Women who have been brought to the UK and forced to work as prostitutes could find sanctuary as part of a new government initiative.
Some foreign prostitutes are deported as illegal immigrants
The Home Office is to provide safe houses for women who have escaped or been rescued from brothels.
Chief superintendent Simon Humphrey, of the Metropolitan Police's clubs and vice unit, says there has been a huge increase in the number of brothels operating out of massage parlours, saunas and private houses around London.
Eighty per cent of the women working in such premises were found to be from other countries, mostly from Eastern Europe.
There is also growing evidence that a significant proportion have been brought in by criminal gangs and forced into prostitution.
This year the clubs and vice unit has rescued two teenage children from brothels.
Adult victims are usually deported as illegal immigrants.
But the Home Office initiative will give women temporary sanctuary in the UK in sheltered accommodation in return for co-operating with
It is also important that we try to ensure that the same traffickers who brought them in are not going to bring other people in too
Home Office minister
Home Office minister Beverley Hughes told BBC Radio 4's Today programme: "There is a new pilot scheme, with housing, which will offer support, counselling and assistance to women and to women particularly who are willing to co-operate with police in order to track down the traffickers.
"It is important that we support the women.
"But it is also important that we try to ensure that the same traffickers who brought them in are not going to bring other people in too."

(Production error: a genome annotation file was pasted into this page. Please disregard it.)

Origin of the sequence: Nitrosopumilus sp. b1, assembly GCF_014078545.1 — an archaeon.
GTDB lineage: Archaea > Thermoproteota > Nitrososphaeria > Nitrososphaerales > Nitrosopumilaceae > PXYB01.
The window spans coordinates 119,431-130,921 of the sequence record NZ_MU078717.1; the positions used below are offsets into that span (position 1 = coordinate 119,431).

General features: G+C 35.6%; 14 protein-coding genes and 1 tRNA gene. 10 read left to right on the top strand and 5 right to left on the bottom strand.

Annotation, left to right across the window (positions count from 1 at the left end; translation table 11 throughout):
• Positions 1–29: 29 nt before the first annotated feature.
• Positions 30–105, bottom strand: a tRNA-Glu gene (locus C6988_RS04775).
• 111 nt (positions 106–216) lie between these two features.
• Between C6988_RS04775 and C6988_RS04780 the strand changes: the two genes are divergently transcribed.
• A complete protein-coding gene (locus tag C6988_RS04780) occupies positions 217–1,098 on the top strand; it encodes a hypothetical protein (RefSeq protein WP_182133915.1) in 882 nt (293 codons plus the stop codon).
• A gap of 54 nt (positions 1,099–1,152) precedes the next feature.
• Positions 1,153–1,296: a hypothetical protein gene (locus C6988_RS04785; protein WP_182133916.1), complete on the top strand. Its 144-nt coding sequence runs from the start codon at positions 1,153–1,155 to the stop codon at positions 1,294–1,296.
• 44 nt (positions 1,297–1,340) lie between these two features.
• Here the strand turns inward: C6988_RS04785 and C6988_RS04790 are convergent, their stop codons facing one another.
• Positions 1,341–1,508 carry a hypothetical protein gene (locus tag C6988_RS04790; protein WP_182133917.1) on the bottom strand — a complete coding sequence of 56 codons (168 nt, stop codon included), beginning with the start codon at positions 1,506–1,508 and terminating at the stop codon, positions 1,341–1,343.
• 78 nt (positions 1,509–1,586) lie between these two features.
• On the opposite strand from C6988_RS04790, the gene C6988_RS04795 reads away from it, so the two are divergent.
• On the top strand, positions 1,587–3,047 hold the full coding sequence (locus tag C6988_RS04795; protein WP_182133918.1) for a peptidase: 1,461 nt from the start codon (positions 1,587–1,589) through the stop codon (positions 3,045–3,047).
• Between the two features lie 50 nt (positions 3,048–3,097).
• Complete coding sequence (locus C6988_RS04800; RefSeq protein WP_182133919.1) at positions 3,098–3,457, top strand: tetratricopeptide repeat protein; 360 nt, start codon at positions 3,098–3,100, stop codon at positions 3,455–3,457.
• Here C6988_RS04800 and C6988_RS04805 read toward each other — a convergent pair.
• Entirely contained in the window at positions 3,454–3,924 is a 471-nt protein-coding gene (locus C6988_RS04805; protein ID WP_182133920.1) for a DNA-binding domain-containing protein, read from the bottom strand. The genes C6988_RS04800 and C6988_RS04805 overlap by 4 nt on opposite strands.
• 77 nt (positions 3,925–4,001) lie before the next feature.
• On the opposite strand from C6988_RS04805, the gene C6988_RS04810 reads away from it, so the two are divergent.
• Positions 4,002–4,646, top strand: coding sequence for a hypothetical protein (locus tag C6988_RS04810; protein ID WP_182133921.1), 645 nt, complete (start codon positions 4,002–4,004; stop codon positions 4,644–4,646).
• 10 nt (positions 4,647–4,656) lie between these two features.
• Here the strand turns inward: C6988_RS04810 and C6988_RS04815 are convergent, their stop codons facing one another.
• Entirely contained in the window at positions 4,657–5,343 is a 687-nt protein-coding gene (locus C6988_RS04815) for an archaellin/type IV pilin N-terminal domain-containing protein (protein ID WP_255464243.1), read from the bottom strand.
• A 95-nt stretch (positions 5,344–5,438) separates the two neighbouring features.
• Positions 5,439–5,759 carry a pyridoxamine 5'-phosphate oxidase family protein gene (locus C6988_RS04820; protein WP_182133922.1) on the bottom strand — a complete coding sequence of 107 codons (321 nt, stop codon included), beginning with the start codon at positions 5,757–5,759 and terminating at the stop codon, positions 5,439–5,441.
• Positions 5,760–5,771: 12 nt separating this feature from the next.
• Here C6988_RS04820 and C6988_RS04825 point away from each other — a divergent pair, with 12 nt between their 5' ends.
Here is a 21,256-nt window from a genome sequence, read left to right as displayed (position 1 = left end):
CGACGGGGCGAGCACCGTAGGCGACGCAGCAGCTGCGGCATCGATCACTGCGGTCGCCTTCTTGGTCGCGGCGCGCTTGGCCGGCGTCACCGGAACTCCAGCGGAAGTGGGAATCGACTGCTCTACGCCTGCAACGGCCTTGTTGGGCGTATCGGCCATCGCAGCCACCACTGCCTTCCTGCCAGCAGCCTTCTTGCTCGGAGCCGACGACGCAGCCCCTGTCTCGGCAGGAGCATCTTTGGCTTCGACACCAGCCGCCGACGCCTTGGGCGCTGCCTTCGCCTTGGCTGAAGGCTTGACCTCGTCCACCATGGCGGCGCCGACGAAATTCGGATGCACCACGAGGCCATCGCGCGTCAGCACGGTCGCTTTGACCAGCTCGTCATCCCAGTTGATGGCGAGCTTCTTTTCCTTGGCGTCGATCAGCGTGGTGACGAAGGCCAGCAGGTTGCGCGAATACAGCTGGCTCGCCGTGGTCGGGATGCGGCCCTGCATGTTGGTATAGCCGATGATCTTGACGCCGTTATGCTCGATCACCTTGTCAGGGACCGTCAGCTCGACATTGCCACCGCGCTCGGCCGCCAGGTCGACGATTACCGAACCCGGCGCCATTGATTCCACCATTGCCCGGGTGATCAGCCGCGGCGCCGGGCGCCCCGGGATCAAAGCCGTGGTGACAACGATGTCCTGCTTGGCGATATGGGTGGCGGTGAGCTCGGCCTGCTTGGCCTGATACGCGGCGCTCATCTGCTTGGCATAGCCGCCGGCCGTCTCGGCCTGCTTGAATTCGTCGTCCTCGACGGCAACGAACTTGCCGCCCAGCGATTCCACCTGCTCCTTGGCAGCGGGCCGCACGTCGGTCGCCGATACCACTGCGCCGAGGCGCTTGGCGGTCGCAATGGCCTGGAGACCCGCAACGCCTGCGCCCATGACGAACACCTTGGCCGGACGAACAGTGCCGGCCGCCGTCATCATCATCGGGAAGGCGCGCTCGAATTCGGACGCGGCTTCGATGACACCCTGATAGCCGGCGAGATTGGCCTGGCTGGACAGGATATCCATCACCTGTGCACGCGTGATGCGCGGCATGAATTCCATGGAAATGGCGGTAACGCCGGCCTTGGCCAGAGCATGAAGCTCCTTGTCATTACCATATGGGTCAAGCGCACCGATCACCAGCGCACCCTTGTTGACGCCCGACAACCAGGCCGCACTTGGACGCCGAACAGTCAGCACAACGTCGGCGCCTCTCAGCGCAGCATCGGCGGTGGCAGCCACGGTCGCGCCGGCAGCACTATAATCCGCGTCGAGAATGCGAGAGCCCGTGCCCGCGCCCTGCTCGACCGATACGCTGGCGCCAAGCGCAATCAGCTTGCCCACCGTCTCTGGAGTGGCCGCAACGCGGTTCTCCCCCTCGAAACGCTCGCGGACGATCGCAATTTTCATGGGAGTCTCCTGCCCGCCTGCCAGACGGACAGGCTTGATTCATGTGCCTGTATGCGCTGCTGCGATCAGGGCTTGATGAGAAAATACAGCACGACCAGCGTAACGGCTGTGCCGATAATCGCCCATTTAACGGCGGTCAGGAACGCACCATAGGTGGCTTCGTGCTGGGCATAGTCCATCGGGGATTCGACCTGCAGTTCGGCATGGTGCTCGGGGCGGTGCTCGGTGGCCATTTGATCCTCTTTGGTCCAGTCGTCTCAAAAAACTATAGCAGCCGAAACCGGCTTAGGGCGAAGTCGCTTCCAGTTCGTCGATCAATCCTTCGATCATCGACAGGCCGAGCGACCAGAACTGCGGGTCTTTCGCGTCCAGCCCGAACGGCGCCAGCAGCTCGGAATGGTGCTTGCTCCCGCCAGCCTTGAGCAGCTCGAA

The minister rejected campaigners' calls for the women to be given permanent residence in the UK.
She said: "You have to have a situation where you are not allowing the traffickers themselves when touting their trade out in other countries to be able to say 'come in, say you've been a sex slave and you will get asylum in Britain'."
The women will be housed with Eaves Housing, a project working with vulnerable and excluded women in London, which has already started trialling the principles behind the new initiative.
Director Denise Marshall said the project would let more women know there were services available to them.
She said some women who had been smuggled into the country wanted to go home, others were too scared of reprisals and some would agree to talk to the police.
"It all depends on their circumstances," she said.
Simon Hughes, Liberal Democrat home affairs spokesman, said it was vital that the women and children were treated as victims and not as criminals.
"When people are rescued, the priority should be to give them shelter, counselling, health care and legal advice," he said.
"If people claiming sanctuary from traffickers are subsequently deported from the UK, the government must be confident that they will not face reprisals back in their country of origin."
Mr Hughes said the government must be far bolder in its approach to prostitution.